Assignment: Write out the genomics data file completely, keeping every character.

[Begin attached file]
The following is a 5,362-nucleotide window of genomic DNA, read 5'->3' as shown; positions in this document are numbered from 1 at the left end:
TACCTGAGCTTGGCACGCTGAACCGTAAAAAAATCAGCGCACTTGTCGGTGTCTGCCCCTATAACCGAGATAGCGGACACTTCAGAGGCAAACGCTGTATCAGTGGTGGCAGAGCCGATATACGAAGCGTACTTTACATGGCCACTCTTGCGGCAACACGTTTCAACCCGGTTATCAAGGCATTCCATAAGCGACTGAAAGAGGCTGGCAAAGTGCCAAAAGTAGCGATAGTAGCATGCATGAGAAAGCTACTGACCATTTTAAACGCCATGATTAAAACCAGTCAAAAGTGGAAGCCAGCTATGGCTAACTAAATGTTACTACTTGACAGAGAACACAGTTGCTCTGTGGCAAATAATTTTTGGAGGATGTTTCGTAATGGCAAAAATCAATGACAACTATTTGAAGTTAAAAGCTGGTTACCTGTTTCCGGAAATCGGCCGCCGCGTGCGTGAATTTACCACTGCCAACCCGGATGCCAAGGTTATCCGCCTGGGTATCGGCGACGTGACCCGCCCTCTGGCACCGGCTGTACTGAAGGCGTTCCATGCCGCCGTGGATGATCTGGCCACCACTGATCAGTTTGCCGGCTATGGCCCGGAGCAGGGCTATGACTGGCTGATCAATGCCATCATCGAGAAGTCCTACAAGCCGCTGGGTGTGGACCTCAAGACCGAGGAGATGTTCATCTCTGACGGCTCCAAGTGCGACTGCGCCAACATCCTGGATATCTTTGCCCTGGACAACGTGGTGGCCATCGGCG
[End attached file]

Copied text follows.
The following is a 5,362-nucleotide window of genomic DNA, read 5'->3' as shown; positions in this document are numbered from 1 at the left end:
TACCTGAGCTTGGCACGCTGAACCGTAAAAAAATCAGCGCACTTGTCGGTGTCTGCCCCTATAACCGAGATAGCGGACACTTCAGAGGCAAACGCTGTATCAGTGGTGGCAGAGCCGATATACGAAGCGTACTTTACATGGCCACTCTTGCGGCAACACGTTTCAACCCGGTTATCAAGGCATTCCATAAGCGACTGAAAGAGGCTGGCAAAGTGCCAAAAGTAGCGATAGTAGCATGCATGAGAAAGCTACTGACCATTTTAAACGCCATGATTAAAACCAGTCAAAAGTGGAAGCCAGCTATGGCTAACTAAATGTTACTACTTGACAGAGAACACAGTTGCTCTGTGGCAAATAATTTTTGGAGGATGTTTCGTAATGGCAAAAATCAATGACAACTATTTGAAGTTAAAAGCTGGTTACCTGTTTCCGGAAATCGGCCGCCGCGTGCGTGAATTTACCACTGCCAACCCGGATGCCAAGGTTATCCGCCTGGGTATCGGCGACGTGACCCGCCCTCTGGCACCGGCTGTACTGAAGGCGTTCCATGCCGCCGTGGATGATCTGGCCACCACTGATCAGTTTGCCGGCTATGGCCCGGAGCAGGGCTATGACTGGCTGATCAATGCCATCATCGAGAAGTCCTACAAGCCGCTGGGTGTGGACCTCAAGACCGAGGAGATGTTCATCTCTGACGGCTCCAAGTGCGACTGCGCCAACATCCTGGATATCTTTGCCCTGGACAACGTGGTGGCCATCGGCG